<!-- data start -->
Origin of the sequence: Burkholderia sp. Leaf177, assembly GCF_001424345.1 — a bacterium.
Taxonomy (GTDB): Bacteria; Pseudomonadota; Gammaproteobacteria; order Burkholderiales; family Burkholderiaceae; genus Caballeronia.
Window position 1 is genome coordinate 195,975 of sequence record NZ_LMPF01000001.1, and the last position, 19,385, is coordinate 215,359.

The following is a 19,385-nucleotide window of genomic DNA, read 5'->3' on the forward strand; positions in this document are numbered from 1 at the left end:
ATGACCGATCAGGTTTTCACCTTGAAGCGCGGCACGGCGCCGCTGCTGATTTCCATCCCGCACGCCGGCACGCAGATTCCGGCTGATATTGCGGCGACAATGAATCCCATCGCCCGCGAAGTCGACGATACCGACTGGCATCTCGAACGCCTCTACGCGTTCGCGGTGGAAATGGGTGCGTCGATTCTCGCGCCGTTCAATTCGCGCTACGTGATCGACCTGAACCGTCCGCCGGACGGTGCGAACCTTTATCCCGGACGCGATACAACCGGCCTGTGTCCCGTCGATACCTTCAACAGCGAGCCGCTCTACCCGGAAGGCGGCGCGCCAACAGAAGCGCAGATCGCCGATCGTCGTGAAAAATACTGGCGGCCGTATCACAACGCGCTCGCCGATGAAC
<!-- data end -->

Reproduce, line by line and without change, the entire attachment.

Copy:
Origin of the sequence: Burkholderia sp. Leaf177, assembly GCF_001424345.1 — a bacterium.
Taxonomy (GTDB): Bacteria; Pseudomonadota; Gammaproteobacteria; order Burkholderiales; family Burkholderiaceae; genus Caballeronia.
Window position 1 is genome coordinate 195,975 of sequence record NZ_LMPF01000001.1, and the last position, 19,385, is coordinate 215,359.

The following is a 19,385-nucleotide window of genomic DNA, read 5'->3' on the forward strand; positions in this document are numbered from 1 at the left end:
ATGACCGATCAGGTTTTCACCTTGAAGCGCGGCACGGCGCCGCTGCTGATTTCCATCCCGCACGCCGGCACGCAGATTCCGGCTGATATTGCGGCGACAATGAATCCCATCGCCCGCGAAGTCGACGATACCGACTGGCATCTCGAACGCCTCTACGCGTTCGCGGTGGAAATGGGTGCGTCGATTCTCGCGCCGTTCAATTCGCGCTACGTGATCGACCTGAACCGTCCGCCGGACGGTGCGAACCTTTATCCCGGACGCGATACAACCGGCCTGTGTCCCGTCGATACCTTCAACAGCGAGCCGCTCTACCCGGAAGGCGGCGCGCCAACAGAAGCGCAGATCGCCGATCGTCGTGAAAAATACTGGCGGCCGTATCACAACGCGCTCGCCGATGAAC